Regarding Motorola’s Google-Owned Future

Phil Goldstein, in a report for FierceWireless headlined “Motorola Exec: Product Strategy Won’t Change After Google Acquisition”:

Alain Mutricy, Motorola’s senior vice president of portfolio and product management, told FierceWireless in an interview here at Mobile World Congress that Motorola will not alter its plans once it comes under the Google “umbrella.”

This echoes Andy Rubin’s recent remarks from a few days prior, as quoted by The Verge:

Google’s Andy Rubin led the charge to acquire Motorola, but the Android boss won’t have anything to do with the company once the deal closes — he told reporters at Mobile World Congress today that he “sponsored” the acquisition but now has “nothing to do with it…. I don’t even know who’s running it.” […] Rubin said he was “painfully aware” of concerns, but stressed that Google has “literally built a firewall” between the Android team and Motorola. “I don’t even know anything about their products, I haven’t seen anything,” he said. “They’re going to continue building Motorola branded devices and it’s going to be the same team doing it.”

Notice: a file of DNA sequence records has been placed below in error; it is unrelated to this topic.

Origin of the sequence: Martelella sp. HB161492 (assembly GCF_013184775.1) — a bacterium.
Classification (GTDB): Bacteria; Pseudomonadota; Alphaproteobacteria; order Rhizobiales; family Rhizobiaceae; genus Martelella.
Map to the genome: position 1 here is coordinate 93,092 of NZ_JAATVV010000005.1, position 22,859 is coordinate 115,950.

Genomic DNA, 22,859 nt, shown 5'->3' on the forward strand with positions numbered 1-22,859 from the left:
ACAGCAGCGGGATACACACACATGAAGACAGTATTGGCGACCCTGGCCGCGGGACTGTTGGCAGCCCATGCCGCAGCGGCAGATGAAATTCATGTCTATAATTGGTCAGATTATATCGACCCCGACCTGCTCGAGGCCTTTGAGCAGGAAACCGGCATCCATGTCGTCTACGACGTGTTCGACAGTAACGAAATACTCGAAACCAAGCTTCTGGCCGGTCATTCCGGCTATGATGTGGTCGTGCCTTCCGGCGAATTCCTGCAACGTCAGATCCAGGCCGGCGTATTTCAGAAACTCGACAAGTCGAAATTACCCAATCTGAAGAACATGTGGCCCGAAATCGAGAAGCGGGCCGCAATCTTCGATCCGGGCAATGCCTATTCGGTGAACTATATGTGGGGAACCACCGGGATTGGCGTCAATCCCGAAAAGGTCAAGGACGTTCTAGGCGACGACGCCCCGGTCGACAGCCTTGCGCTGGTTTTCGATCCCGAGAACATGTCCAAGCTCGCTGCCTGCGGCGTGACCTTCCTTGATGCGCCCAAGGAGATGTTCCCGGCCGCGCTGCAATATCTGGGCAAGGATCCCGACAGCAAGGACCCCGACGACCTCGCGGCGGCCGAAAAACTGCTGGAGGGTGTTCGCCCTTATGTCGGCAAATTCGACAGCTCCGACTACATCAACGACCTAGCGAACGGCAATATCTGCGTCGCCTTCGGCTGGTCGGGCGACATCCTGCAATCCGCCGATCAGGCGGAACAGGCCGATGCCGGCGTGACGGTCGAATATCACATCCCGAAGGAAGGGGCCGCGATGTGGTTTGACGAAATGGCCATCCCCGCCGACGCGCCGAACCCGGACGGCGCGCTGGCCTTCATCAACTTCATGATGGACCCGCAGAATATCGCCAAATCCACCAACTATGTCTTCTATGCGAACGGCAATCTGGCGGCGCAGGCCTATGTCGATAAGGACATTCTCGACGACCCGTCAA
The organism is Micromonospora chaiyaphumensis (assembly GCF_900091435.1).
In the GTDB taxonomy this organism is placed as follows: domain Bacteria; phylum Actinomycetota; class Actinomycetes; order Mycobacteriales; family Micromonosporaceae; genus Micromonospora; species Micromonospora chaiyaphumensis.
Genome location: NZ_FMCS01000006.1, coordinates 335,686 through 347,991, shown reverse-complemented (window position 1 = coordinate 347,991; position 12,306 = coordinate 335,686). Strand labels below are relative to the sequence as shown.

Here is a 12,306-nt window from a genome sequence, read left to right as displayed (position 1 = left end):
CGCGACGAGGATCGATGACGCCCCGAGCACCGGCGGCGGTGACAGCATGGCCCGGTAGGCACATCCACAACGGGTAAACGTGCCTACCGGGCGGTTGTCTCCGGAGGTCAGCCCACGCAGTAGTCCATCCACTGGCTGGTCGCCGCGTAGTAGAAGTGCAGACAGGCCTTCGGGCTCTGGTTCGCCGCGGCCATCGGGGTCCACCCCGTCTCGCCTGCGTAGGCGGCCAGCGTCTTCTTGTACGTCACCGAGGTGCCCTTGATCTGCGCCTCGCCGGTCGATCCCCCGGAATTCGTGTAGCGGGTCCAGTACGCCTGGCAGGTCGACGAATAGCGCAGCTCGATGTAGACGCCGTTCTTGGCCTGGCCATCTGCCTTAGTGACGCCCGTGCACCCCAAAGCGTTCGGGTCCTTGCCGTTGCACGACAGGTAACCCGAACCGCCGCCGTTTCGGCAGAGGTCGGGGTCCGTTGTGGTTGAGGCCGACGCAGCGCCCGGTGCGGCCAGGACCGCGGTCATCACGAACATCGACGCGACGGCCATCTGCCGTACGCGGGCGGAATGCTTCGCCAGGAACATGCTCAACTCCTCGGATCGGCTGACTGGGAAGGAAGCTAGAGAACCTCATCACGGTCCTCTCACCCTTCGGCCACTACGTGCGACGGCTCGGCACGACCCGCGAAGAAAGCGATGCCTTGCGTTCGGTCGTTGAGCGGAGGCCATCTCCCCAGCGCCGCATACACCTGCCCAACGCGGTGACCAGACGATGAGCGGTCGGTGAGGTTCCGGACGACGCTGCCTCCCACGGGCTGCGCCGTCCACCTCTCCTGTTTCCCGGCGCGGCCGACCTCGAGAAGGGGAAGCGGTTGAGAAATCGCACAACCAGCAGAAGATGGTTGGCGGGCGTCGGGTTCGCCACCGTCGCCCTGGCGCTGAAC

(The same team minus CEO Sanjay Jha, that is.)

Does anyone actually buy this? It’d be one thing if Motorola were doing well, or even if they were merely doing OK, but they’re not — they’re doing terribly. They’re losing money and are generating little revenue. What sense does it make for Motorola to stay the course? Larry Page is just going to say, “Welcome to Google, you guys just keep doing what you’ve been doing — losing money and making phones that don’t sell very well”?

I presume Google and Motorola executives are saying these things to assuage the fears of Motorola’s rival Android handset makers. But do any of them believe it?

Saturday, 3 March 2012